Handset makers scurry to join Year of the Phablet


"Zopo's primary focus is now on phablets," said Deshpande. Even Samsung is pushing its own creation downmarket: In Las Vegas it will unveil the Galaxy Grand, a 5-inch device that lacks some of the resolution and muscle of its bigger brethren but will be aimed at markets like India. There is a version offering a dual SIM slot, a popular feature for those wanting to arbitrage cheaper call and data plans. As phablets slide into the mainstream, handset makers are trying to find ways of differentiating. As well as hiring Italian designer Giovannoni better known for his minimalist, sleek bathrooms, ZTE also came up with an onscreen keypad that inclines to one side of the screen, depending on whether the user is left- or right-handed.

Samsung, however, not only has first mover advantage, it can also build on its expertise in display.

Barclay's Gai says Samsung is expected to introduce a thinner, unbreakable AMOLED screen which will leave room for bigger batteries.

"That will put Samsung in good stead to still dominate the market," he said. Despite pressure in China, Gai estimates Samsung's share of smartphones with 5-inch or larger screens to fall only from 73 percent in 2012 to 58 percent in 2016, which is still the lion's share.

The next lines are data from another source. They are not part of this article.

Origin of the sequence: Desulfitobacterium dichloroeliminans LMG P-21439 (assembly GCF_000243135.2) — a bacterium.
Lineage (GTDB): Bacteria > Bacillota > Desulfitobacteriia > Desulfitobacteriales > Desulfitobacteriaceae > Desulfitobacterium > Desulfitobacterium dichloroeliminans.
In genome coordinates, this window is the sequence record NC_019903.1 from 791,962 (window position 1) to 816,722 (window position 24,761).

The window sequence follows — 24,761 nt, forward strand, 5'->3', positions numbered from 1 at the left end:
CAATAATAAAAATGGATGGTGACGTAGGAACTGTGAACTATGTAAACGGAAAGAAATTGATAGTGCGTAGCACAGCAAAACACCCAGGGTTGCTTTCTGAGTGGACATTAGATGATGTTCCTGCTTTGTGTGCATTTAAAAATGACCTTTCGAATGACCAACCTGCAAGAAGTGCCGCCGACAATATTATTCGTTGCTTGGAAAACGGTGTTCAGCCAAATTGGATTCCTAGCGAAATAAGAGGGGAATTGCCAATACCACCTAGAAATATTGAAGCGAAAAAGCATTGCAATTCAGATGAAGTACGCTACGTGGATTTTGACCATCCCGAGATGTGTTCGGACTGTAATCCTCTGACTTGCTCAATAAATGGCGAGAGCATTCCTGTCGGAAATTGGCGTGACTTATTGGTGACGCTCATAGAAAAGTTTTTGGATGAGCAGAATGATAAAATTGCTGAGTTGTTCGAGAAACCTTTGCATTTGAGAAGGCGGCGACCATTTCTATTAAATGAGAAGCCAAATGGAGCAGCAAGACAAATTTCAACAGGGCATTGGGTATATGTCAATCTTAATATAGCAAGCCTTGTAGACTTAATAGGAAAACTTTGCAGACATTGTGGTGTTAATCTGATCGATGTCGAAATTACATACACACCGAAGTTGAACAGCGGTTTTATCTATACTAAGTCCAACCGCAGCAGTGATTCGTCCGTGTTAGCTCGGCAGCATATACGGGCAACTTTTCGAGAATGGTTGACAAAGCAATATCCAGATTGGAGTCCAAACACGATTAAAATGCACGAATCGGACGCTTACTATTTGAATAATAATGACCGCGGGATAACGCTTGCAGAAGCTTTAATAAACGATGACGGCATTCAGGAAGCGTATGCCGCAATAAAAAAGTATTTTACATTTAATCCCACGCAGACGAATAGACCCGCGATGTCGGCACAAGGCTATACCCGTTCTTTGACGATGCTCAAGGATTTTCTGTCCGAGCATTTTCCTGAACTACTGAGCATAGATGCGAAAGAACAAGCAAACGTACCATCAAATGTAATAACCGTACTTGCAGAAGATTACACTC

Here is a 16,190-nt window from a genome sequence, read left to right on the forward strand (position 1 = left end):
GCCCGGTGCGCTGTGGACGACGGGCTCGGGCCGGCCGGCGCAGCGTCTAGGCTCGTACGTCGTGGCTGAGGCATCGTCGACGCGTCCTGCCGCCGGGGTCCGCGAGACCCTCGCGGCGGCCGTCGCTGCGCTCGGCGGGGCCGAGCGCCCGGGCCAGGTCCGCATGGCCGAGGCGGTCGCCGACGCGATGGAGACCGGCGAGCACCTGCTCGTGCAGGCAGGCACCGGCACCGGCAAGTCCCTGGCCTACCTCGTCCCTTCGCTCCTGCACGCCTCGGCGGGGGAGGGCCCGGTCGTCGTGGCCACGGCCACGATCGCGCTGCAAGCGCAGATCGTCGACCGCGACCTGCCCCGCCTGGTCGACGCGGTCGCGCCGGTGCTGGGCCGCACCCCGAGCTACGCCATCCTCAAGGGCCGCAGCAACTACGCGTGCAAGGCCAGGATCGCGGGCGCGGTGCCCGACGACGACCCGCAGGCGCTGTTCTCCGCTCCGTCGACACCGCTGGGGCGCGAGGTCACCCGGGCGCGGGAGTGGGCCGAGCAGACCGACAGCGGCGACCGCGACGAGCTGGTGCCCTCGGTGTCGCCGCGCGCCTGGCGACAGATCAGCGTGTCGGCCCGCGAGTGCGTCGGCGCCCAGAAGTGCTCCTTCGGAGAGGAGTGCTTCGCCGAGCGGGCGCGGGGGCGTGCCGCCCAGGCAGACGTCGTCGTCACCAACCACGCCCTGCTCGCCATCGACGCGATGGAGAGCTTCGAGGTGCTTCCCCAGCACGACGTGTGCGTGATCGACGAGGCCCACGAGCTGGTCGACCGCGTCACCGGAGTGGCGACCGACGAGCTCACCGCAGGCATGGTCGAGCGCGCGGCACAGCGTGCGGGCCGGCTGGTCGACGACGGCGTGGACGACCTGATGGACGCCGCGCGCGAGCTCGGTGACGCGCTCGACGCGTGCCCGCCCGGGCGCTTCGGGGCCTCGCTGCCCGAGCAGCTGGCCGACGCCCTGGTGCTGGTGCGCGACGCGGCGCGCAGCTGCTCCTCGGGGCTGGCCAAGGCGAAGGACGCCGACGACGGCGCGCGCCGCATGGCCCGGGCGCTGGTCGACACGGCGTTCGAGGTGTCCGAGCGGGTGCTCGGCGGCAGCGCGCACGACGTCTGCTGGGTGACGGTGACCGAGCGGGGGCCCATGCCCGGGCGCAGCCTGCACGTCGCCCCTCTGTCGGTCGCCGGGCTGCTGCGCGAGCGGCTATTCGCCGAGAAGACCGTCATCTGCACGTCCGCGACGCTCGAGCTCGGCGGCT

By then consumers will see the phablet for what it is, says Horace Dediu, a Finnish analyst who runs a technology blog asymco.com. Its rise is part of a wider march of computing power into wherever we reside - the living room, the train, bed or work. "It makes sense that we're moving towards a time where we are served not by a computer or a netbook or a phone, but rather that we have these screens scattered around and available for us to play with," he said. "In a way the phablet is not a bulky phone but a very delicate computer."

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